Russian Strategy Relied On Technology: It Appears Inadequate – Forbes

Last week, many political and military experts predicted that the Russians would be successful in their invasion of Ukraine.  However, the war is clearly not going as the Kremlin planned. Their gains have been small, and they have been met with fierce resistance. As the conflict continues, they are also losing on the world stage. Although initial reports from the war are filled with disinformation and propaganda, it appears that the culprit for the Russian failure is their technology.
A Russian tank rolls during military drills at Molkino training ground in the Krasnodar region, … [+] Russia, Dec. 14.
At the culmination of the war, the Russians assembled a force of approximately 200,000 troops along the Ukrainian border. This force may seem formidable, but by most military doctrine, it was somewhat small. The Ukrainian military has approximately 360,000 troops. Doctrine holds that an offensive operation should have a 3-to-1 advantage in manpower, which would require the Russians to have a much larger force. The United States and its coalition partners overcame a similar manpower deficiency in the invasion of Iraq through their use of technology overmatch. Technology overmatch, especially air power, allows a small military force to achieve the combat power of a much larger force. Presumably, the Russian military had planned something similar.
While the exact doctrine being followed by the Russians is unclear, they appear to have adopted a multi-domain approach heavily leveraging technology. The Russians started with cyberattacks aimed at disrupting Ukraine’s financial sector and command zones. They then launched a multi-prong offensive with a strong push to capture Kiev. The ground forces are supported by the Russian Air Force and Navy. Their overall goal was to destabilize the Ukrainian defense, put them on their heels, and then quickly rout them. However, the Russian offensive stalled and the military was not able to make the gains that they had planned.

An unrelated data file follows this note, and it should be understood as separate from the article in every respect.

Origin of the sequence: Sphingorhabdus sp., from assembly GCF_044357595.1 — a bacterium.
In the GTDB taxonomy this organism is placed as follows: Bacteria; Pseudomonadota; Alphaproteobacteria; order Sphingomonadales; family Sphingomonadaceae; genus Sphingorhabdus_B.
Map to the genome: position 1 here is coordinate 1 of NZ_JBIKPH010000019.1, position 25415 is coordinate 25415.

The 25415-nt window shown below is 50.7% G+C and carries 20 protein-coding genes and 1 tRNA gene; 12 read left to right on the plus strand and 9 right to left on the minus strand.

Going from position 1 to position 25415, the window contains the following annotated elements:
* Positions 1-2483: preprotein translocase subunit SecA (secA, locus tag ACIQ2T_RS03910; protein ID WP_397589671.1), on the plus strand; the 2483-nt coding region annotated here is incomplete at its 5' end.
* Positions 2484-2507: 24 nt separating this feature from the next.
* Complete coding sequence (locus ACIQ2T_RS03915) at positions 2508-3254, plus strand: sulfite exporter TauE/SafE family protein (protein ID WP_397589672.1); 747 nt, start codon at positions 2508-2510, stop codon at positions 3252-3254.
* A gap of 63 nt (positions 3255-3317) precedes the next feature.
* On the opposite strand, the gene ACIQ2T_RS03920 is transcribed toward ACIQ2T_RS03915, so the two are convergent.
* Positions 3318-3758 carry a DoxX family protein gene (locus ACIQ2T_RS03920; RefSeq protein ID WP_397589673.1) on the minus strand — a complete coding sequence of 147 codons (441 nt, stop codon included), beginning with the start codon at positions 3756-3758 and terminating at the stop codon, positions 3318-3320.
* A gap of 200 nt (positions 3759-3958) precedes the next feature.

A Ukrainian army soldier watches the enemy from his position on the Niu York frontline, February 22 … [+] in Niu York, Donetsk Oblast, Ukraine.
The underlying issue is their defense industrial base, which has significant weaknesses, according to a recent Rand Corporation report. Russia can develop sophisticated systems, but it lacks the “manufacturing capability, funding, and political will” to produce them in large quantities, the report states. As such, the defense industry has focused primarily on foreign arms sales and retrofitting legacy Soviet equipment. Note that the Soviet Union collapsed 30 years ago.
In this conflict, the struggling defense industrial base is reflected in the Russians’ inability so far to achieve air superiority. The Russian strategy for air superiority likely followed what worked for them in their 2014 incursion into Ukraine: heavy use of drones to identify and destroy Ukrainian assets. However, this time Russia’s drones appear to have not been as effective, likely because they have not kept up with advances in counter-drone technology. Without air superiority, the Russian strategy starts to rapidly unravel.
An armored personnel carrier burns and damaged light utility vehicles stand abandoned after fighting … [+] in Kharkiv, Ukraine, Sunday, Feb. 27, 2022. The city authorities said that Ukrainian forces engaged in fighting with Russian troops that entered the country’s second-largest city on Sunday. (AP Photo/Marienko Andrew)
The Russians had also planned to use cyber weaponry to destabilize the country, as evidenced through the cyberattacks on Ukrainian financial and military websites on the day prior to the attack. However, systems have become more resilient to cyberattacks in recent years. The impact of the cyberattack were not as destabilizing as expected. Meanwhile, there are reports of independent hackers having performed similar cyberattacks on the Kremlin, Russian media and a Belarusian defense company.
A destroyed Russian military multiple rocket launcher vehicle on the outskirts of Kharkiv, Ukraine … [+] on Friday.
Additionally, Russian armor is somewhat outdated. Many of the tanks seen in the fighting are the older T-72 models as opposed to the cutting-edge T-14 tanks that were prominently displayed in recent Moscow military parades. Indeed, much of the Russian equipment caught on social media appear to be relics from the Cold War with some minor modifications. Moreover, much of the equipment appears to have been poorly maintained, and there are reports of broken-down Russian equipment on the side of the road.
The strategy itself is also fundamentally flawed, since technology becomes a moot point when fighting in an urban environment, as evident in the Global War on Terror.  Military technology is made to maximize standoff between a fighter and their adversary. Urban environments shrink this standoff and limits the effectiveness of military technology. Additionally, tanks and armored vehicles do not have freedom to maneuver and are easy targets. Although the efficacy of the technology has already been lacking, it will become even more evident if the fighting enters the major cities.
It is no longer a foregone conclusion that Russia will win this war. If they lose, the primary culprit will be that their strategy over-leveraged technology and that technology simply was not good enough. Without technology overmatch, the Russian invasion force does not have the combat power necessary for a decisive win.

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